Built to Shill 

Martin Agency creative talent is on display at the National. And sorry, Wal-Mart, but it didn't even cost a fortune.

click to enlarge art42_art_posters_200.jpg

It has to get old staring at cave men and lizards all the time.

The Martin Agency may be ridonkulously hot in the advertising world, but sometimes their creative types need other artistic outlets. Lately, some of their designers interested in music have been branching out with the help of the National.

Senior art director Adam Stockton, 31, started out by creating the logo for the National, using what he describes as “ancient clip art” from a French decorative escutcheon dating to the turn of the century. After that project, he asked the club if it might be interested in posters for future shows. It said yes, not surprisingly, and Stockton began to check around the agency to sign up other designers who might want to contribute for whatever shows inspired them.

Dave Peterson, manager at the National, says the posters are used solely for promotion and not sold, partially because of copyright issues with the bands; and because there's no specific contract between agency and venue. The designers get free tickets to the show.

“It's kind of an Old-World exchange of services. No transaction of money,” Stockton says. “They get design work, we get to see some shows, and get to flex some creativity in our spare time. … It's tough to get that kind of artistic escape when you're doing commercials and stuff.”

So far, the Martin Agency designers have created about a dozen posters with more scheduled for the fall season. A former musician, Stockton says he's designed silkscreen posters for bands around the area, which typically cost $3 to $5 to print, possibly explaining why the National doesn't produce many copies of the 18-by-24-inch posters. At the legendary Fillmore and Warfield clubs in San Francisco, they get around the copyright issue by giving show posters away free to concertgoers as they leave the venue — but don't hold your breath.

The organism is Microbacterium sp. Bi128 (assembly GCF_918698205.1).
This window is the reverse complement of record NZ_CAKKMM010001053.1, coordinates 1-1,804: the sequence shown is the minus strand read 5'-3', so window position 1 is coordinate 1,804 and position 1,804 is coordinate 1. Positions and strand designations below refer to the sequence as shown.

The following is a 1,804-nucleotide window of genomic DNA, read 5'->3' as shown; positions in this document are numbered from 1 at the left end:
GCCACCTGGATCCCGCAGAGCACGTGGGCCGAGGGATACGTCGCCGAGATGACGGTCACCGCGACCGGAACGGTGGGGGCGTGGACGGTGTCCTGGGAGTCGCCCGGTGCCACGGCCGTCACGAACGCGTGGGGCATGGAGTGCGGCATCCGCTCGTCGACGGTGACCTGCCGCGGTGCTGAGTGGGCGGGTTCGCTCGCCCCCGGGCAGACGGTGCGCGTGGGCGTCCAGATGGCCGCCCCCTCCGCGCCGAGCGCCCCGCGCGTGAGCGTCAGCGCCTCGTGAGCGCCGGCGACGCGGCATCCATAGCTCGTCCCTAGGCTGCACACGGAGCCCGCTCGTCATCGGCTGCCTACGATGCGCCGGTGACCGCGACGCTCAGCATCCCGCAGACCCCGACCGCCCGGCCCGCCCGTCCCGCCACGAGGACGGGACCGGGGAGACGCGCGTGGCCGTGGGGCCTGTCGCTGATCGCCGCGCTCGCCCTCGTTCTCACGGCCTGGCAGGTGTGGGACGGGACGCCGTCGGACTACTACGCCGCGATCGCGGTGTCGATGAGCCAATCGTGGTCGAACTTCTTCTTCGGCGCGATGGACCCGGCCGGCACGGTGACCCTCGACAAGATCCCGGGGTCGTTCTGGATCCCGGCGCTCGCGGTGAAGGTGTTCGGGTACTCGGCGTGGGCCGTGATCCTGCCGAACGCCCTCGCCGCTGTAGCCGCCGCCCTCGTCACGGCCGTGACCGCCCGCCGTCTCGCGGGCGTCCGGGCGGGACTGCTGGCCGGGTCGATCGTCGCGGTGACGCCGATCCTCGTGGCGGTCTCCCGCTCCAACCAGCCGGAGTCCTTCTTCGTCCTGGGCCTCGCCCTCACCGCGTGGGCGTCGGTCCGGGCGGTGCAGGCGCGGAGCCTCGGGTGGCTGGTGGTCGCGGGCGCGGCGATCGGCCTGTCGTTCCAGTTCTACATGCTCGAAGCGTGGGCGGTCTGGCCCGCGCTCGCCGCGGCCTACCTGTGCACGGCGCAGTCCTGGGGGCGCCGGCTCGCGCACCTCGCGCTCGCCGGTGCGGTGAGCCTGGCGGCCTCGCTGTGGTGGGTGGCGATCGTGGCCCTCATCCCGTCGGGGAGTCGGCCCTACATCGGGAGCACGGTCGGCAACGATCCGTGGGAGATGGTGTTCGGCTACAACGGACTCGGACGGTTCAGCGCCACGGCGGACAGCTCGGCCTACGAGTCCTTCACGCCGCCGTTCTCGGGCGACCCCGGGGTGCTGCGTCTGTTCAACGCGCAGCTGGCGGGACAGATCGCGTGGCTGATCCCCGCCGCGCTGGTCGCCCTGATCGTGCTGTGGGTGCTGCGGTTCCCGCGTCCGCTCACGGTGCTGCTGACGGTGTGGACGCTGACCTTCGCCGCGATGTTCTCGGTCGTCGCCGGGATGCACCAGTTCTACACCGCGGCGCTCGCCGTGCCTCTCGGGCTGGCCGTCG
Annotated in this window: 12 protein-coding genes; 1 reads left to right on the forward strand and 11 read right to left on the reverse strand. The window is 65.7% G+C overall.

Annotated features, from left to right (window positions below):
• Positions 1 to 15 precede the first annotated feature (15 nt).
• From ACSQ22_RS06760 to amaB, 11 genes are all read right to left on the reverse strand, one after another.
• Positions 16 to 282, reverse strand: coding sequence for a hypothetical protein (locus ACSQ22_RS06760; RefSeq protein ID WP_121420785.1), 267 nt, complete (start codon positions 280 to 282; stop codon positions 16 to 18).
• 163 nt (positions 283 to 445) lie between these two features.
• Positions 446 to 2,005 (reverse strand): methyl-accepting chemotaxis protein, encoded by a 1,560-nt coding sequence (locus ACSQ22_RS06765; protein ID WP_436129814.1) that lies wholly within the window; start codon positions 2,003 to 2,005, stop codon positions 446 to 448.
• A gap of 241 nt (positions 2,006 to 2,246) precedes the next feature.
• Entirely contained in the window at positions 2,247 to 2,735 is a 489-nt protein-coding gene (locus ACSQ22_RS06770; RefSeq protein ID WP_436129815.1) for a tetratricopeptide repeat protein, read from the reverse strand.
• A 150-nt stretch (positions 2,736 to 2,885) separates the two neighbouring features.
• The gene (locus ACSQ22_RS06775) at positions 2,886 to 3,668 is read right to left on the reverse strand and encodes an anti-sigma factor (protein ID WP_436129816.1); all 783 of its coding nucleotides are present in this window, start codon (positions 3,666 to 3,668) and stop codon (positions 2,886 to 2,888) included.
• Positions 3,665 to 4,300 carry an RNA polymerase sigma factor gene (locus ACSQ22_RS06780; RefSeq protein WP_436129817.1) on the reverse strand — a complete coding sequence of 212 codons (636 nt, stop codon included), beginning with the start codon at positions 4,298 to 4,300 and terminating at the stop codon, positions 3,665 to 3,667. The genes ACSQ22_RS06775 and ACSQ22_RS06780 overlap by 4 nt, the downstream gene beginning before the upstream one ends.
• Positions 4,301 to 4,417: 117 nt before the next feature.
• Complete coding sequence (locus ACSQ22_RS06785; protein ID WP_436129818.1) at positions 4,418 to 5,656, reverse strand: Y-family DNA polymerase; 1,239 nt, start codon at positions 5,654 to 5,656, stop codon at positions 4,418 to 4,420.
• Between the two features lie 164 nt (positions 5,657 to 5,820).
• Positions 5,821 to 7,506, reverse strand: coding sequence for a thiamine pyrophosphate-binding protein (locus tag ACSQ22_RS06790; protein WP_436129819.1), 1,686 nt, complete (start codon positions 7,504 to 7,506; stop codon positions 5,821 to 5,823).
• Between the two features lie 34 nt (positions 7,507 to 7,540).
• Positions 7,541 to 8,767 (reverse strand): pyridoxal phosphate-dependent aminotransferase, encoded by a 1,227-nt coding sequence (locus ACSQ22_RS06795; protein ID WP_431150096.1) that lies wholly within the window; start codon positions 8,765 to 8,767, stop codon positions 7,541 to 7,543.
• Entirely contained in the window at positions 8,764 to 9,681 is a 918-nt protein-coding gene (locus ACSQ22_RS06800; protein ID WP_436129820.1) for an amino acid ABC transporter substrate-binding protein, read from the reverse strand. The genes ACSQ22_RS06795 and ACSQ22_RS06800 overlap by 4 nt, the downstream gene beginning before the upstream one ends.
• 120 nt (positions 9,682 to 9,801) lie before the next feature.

“The greatest thing is that we can use a variety of artistic styles for these projects,” Stockton says. A recent poster for indie rockers Built to Spill copied an in-flight floatation device manual from US Air, with the band information scratched overtop in ballpoint pen. The information on each poster is simple: band name, date and time, and the words, “The National.”

There's a major interior architectural renovation going on in the creative offices at the Martin Agency. Stockton says that some of the concert posters could be featured on the office walls some day. There are also plenty of national competitions in the advertising world, and rock posters technically fit the point-of-purchase category, so Stockton says they'll likely submit some for consideration.

“It's great. You're not selling widgets, you're just making artwork inspired by the band,” he says. “But the biggest thing I think is helping to promote such an awesome new venue in Richmond.” S





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